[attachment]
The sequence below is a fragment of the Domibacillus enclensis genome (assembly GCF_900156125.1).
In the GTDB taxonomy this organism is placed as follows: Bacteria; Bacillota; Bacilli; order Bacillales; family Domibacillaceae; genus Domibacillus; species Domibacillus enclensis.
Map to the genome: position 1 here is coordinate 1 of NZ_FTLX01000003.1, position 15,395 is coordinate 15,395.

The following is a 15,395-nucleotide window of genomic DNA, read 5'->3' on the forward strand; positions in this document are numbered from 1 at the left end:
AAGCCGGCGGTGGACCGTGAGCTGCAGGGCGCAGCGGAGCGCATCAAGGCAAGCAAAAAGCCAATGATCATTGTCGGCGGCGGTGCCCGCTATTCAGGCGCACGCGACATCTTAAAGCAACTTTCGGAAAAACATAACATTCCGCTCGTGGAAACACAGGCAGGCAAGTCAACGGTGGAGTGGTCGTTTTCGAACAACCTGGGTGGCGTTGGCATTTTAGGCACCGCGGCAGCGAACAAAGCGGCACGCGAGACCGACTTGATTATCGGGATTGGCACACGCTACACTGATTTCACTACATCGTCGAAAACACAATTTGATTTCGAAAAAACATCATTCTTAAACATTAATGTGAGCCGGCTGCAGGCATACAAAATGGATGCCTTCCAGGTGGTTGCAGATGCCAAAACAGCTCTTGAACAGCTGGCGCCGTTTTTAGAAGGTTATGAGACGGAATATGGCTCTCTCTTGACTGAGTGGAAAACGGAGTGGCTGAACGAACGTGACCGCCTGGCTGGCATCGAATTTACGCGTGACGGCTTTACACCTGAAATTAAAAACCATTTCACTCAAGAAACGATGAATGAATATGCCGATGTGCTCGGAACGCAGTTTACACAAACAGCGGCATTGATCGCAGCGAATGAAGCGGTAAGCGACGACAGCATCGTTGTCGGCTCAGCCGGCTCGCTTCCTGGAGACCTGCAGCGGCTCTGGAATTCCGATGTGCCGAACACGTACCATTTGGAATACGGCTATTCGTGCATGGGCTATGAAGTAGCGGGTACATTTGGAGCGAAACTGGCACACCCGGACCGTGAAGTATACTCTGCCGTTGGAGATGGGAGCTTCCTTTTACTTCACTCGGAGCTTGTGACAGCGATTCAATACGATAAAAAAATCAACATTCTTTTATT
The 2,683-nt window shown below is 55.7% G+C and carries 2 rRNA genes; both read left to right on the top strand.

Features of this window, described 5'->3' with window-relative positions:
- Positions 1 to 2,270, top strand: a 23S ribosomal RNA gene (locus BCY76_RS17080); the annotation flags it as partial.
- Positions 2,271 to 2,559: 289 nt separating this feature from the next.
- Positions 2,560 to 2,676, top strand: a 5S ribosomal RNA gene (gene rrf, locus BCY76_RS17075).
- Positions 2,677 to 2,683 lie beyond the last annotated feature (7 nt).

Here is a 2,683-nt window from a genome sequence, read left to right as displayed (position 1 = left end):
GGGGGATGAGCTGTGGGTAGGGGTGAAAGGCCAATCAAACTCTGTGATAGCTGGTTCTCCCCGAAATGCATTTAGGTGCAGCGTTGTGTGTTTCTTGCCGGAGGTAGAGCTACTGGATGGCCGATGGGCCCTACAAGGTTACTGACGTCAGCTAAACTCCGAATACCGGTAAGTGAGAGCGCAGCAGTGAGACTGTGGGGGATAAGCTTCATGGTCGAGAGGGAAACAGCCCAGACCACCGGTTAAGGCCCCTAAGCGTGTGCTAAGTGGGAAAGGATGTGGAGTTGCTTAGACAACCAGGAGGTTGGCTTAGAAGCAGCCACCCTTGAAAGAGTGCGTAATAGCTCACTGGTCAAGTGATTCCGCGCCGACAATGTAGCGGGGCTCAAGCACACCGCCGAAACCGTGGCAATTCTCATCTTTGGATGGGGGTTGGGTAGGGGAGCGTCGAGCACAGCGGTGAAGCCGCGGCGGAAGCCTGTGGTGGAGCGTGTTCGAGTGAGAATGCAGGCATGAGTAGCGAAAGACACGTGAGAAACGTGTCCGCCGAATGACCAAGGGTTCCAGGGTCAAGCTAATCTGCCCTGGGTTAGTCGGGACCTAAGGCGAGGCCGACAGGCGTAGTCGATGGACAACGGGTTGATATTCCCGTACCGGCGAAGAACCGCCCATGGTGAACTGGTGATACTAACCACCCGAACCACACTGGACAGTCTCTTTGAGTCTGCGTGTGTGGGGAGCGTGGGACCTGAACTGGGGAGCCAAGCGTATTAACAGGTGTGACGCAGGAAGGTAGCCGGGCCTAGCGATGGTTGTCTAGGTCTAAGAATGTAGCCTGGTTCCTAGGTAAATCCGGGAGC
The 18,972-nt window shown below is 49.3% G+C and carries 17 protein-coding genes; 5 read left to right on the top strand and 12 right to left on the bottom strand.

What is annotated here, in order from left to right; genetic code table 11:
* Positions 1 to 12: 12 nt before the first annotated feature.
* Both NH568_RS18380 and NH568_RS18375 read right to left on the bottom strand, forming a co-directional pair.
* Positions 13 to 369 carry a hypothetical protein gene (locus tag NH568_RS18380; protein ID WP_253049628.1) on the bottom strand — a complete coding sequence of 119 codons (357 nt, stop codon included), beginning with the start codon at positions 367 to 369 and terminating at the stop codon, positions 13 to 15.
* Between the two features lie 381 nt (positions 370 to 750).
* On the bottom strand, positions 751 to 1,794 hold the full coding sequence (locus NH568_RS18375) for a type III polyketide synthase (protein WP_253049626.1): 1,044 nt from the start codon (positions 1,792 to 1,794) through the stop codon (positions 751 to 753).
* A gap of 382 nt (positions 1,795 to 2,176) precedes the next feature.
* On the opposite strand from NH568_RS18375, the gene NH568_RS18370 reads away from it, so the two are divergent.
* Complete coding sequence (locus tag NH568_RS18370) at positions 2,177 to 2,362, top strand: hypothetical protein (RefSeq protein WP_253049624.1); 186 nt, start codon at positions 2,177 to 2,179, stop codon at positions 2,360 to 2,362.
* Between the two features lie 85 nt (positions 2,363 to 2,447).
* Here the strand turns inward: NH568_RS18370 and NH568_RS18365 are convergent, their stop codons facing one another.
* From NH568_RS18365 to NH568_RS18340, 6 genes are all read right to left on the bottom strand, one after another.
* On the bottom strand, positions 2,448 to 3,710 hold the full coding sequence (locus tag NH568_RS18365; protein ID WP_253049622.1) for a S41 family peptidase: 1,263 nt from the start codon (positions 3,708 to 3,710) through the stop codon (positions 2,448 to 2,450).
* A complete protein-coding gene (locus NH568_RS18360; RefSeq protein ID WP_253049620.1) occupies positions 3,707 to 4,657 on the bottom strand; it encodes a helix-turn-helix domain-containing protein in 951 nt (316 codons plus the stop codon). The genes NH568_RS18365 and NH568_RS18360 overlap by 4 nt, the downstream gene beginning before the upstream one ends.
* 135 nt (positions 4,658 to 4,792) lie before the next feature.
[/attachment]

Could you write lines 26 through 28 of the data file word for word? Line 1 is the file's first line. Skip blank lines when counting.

* From NH568_RS18365 to NH568_RS18340, 6 genes are all read right to left on the bottom strand, one after another.
* On the bottom strand, positions 2,448 to 3,710 hold the full coding sequence (locus tag NH568_RS18365; protein ID WP_253049622.1) for a S41 family peptidase: 1,263 nt from the start codon (positions 3,708 to 3,710) through the stop codon (positions 2,448 to 2,450).
* A complete protein-coding gene (locus NH568_RS18360; RefSeq protein ID WP_253049620.1) occupies positions 3,707 to 4,657 on the bottom strand; it encodes a helix-turn-helix domain-containing protein in 951 nt (316 codons plus the stop codon). The genes NH568_RS18365 and NH568_RS18360 overlap by 4 nt, the downstream gene beginning before the upstream one ends.